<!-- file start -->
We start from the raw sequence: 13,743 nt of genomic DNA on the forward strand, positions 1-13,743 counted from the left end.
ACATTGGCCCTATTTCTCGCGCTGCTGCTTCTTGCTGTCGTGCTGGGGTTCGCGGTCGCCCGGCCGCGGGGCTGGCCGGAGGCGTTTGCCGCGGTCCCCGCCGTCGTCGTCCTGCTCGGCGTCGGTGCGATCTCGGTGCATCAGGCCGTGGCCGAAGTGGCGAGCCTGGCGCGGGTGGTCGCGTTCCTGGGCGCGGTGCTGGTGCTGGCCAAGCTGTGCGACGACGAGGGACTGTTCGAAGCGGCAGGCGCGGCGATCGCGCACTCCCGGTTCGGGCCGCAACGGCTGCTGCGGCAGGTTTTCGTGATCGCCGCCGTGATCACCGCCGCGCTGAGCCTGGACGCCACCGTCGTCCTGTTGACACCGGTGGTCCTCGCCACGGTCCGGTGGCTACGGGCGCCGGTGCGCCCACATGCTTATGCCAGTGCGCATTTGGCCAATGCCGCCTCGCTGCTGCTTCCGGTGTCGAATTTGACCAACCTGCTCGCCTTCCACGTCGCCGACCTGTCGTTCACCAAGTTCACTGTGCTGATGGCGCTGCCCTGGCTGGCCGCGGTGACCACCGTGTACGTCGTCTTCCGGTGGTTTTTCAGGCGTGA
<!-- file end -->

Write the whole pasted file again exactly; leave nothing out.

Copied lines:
We start from the raw sequence: 13,743 nt of genomic DNA on the forward strand, positions 1-13,743 counted from the left end.
ACATTGGCCCTATTTCTCGCGCTGCTGCTTCTTGCTGTCGTGCTGGGGTTCGCGGTCGCCCGGCCGCGGGGCTGGCCGGAGGCGTTTGCCGCGGTCCCCGCCGTCGTCGTCCTGCTCGGCGTCGGTGCGATCTCGGTGCATCAGGCCGTGGCCGAAGTGGCGAGCCTGGCGCGGGTGGTCGCGTTCCTGGGCGCGGTGCTGGTGCTGGCCAAGCTGTGCGACGACGAGGGACTGTTCGAAGCGGCAGGCGCGGCGATCGCGCACTCCCGGTTCGGGCCGCAACGGCTGCTGCGGCAGGTTTTCGTGATCGCCGCCGTGATCACCGCCGCGCTGAGCCTGGACGCCACCGTCGTCCTGTTGACACCGGTGGTCCTCGCCACGGTCCGGTGGCTACGGGCGCCGGTGCGCCCACATGCTTATGCCAGTGCGCATTTGGCCAATGCCGCCTCGCTGCTGCTTCCGGTGTCGAATTTGACCAACCTGCTCGCCTTCCACGTCGCCGACCTGTCGTTCACCAAGTTCACTGTGCTGATGGCGCTGCCCTGGCTGGCCGCGGTGACCACCGTGTACGTCGTCTTCCGGTGGTTTTTCAGGCGTGA